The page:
Estrogen Might Reduce Risk of Alzheimer’s disease, JAMA Study Says
Women who take estrogen to relieve the symptoms of menopause might also reduce their risk of developing Alzheimer's disease by 41% or more, according to a study published in today's Journal of the American Medical Association, the Chicago Tribune reports. However, researchers did not recommend women use hormone replacement therapy, which includes estrogen, to prevent Alzheimer's and said further studies are required to solidify the new findings (Kotulak, Chicago Tribune, 11/6). In the study, researchers from Johns Hopkins University and their colleagues assessed the incidence of dementia in 1,357 elderly men and 1,889 women with an average age of 74.5 years living in Cache County, Utah, between 1995 and 1997. Researchers conducted a follow-up analysis with participants again three years later (Zandi et al., JAMA, 11/6). Some of the female participants took HRT years before the study when they began menopause, some had received it more recently and some had never received it. About 72% of women in the study who took HRT received treatments of estrogen alone (Chicago Tribune, 11/6). The study found that only 26 of the 1,066 women who took HRT were diagnosed with Alzheimer's, compared with 58 of the 800 women who did not receive treatment (Hensley, Wall Street Journal, 11/6). In addition, researchers concluded that women who had taken HRT for more than 10 years had a 59% reduced risk of Alzheimer's (Chicago Tribune, 11/6).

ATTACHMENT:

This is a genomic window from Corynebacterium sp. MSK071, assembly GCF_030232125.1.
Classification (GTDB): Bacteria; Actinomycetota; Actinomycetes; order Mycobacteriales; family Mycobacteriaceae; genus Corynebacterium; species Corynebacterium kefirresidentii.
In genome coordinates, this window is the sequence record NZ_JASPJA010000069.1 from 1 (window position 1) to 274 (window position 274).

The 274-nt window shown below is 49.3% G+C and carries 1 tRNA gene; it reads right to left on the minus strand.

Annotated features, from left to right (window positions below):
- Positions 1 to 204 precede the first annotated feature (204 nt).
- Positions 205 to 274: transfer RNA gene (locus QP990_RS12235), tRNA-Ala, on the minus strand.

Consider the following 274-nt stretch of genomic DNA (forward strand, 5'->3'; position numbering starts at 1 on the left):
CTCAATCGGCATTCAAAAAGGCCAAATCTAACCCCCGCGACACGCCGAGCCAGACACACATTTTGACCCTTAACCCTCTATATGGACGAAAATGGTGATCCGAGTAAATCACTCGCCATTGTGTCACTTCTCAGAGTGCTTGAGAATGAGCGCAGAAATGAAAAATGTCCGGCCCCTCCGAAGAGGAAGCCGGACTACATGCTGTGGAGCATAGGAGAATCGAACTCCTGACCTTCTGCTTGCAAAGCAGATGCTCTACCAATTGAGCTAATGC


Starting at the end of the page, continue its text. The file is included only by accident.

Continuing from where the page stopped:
Study researchers cautioned that their findings are "suggestive, not definitive," the New York Times reports. The study "does not rise to the level of evidence that would warrant physicians prescribing hormone therapy [to prevent Alzheimer's] or for women to start using it for this indication," Dr. John Breitner of the Veterans Affairs Puget Sound Health System, and one of the study's authors, said. The study could be flawed because, in general, women who take HRT are more educated and healthy, two factors that are already associated with a lower risk of Alzheimer's, the Times reports (Kolata, New York Times, 11/6). Susan Resnick, a researcher at NIH's National Institute on Aging who wrote an editorial accompanying the study said, "We really don't recommend at this point that women take HRT for Alzheimer's disease" (Wall Street Journal, 11/6). The findings are "certain to stir up more confusion" over HRT, according to the Tribune. In July, a government study on HRT was halted after researchers said the treatment does not reduce a woman's risk of heart disease, as previously thought, and might increase the risk of breast cancer (Chicago Tribune, 11/6). However, the findings published yesterday "might swing the balance" and make it advisable for women to take HRT, the Times reports (New York Times, 11/6).This is part of the California Healthline Daily Edition, a summary of health policy coverage from major news organizations. Sign up for an email subscription.